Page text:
Friday, September 9, 2016

Nissan is recalling over 120,000 cars and SUVs in the U.S. because brake fluid could leak and cause fires.

Friday, September 09, 2016 06:05AM
DETROIT -- Nissan is recalling over 120,000 cars and SUVs in the U.S. because brake fluid could leak and cause fires.

In some cases owners should park their vehicles outside until they are fixed.

The recall covers certain 2015 to 2017 Murano SUVs and 2016 to 2017 Maxima large cars that are equipped with intelligent cruise control. Also included are some 2015 and 2016 Murano hybrids.

Nissan says seals on antilock brake pumps can leak fluid onto a circuit board. That can cause an electrical short, which could lead to a fire. If fluid leaks, the antilock brake warning light could stay on for 10 seconds after startup. Owners who see that should park outside and call their dealer.

Nissan says several vehicles caught fire. Dealers will replace defective pumps for free.


The average car or truck has a number of flammable and highly dangerous fluids under the hood: gasoline or diesel fuel, engine oil, transmission fluid, power steering fluid, brake fluid and even engine coolant. All of those fluids are circulating when the car is on, and all of them can catch fire pretty easily if their lines, hoses or reservoirs take a hit. 

So even though one of the car's vital liquids is unlikely to start spewing or dripping out of nowhere -- generally, something else has to go wrong first -- the fact that all of these fluids are flammable to begin with is a problem in and of itself. Combined with another aggravating factor, like a car crash or a failed part, the result could be a fire.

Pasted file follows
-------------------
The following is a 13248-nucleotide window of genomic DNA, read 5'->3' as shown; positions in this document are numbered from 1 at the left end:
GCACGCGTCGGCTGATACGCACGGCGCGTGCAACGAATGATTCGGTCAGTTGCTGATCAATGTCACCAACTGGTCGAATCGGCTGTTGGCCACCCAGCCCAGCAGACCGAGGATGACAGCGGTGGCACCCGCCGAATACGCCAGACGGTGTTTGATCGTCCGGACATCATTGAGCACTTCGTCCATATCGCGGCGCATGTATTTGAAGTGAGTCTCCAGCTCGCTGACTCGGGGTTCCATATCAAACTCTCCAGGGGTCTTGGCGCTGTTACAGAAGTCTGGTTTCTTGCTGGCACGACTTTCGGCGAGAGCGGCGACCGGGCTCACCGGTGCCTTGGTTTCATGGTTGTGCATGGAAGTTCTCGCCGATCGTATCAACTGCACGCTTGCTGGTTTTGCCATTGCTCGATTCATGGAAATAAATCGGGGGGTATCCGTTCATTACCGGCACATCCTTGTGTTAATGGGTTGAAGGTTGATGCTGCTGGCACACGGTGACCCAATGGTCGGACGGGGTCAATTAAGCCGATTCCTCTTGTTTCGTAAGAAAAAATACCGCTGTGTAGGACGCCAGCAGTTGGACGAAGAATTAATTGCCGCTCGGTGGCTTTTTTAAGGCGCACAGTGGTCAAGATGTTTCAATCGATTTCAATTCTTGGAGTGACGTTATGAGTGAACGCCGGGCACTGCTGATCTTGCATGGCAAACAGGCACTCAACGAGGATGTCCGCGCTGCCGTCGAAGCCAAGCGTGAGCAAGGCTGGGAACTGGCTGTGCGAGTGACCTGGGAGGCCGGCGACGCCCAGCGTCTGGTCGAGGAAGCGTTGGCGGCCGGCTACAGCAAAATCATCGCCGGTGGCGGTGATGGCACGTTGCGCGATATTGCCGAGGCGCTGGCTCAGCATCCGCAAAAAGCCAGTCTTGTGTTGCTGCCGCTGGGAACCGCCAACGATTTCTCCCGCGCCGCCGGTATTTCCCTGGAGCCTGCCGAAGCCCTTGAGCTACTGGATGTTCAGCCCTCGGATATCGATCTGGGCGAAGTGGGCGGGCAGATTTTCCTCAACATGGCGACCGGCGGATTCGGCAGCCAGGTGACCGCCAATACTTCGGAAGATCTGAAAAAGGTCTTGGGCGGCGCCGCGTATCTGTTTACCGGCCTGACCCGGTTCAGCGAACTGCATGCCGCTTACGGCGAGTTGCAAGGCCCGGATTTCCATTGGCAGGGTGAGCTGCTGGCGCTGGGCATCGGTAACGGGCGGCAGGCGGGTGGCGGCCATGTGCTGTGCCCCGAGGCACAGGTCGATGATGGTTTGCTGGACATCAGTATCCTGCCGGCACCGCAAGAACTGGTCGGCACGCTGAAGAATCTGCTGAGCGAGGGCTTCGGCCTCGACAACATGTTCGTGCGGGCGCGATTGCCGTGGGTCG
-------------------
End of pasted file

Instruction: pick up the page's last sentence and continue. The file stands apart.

Though such a blaze is most likely to start in the engine bay, where all of these dangerous liquids are concentrated, keep in mind that some of them, like fuel and brake fluid, are moved along the entire length of the car.

Leaks in the fuel system are the most common cause of vehicle fires, so that's why they take the top spot on our list [source: Metropolitan Forensics]. As we've already seen, any number of complicating factors can cause a fuel leak, but they're tricky because fuel leaks can also arise on their own and with very little warning. 

A fuel system leak is really dangerous. We've already discussed that a lot of a car's fluids have corrosive, poisonous and flammable properties, but gasoline is among the worst. Gasoline at a temperature of just 45 degrees Fahrenheit (7.2 degrees Celsius) or above can quickly catch fire from a simple spark. It happens all the time in a running car, after all, but it's contained by the engine. 

And gasoline that reaches 495 degrees Fahrenheit (257.2 degrees Celsius) will ignite by itself. It's easy to see how fuel dripping onto hot metal and plastic parts can cause a fast-spreading fire. The best way to reduce chances of a fuel system fire is to make sure the car is properly maintained and to keep it out of the situations we've already described. 

And if you ever smell gas in or around your car, find and fix the leak immediately!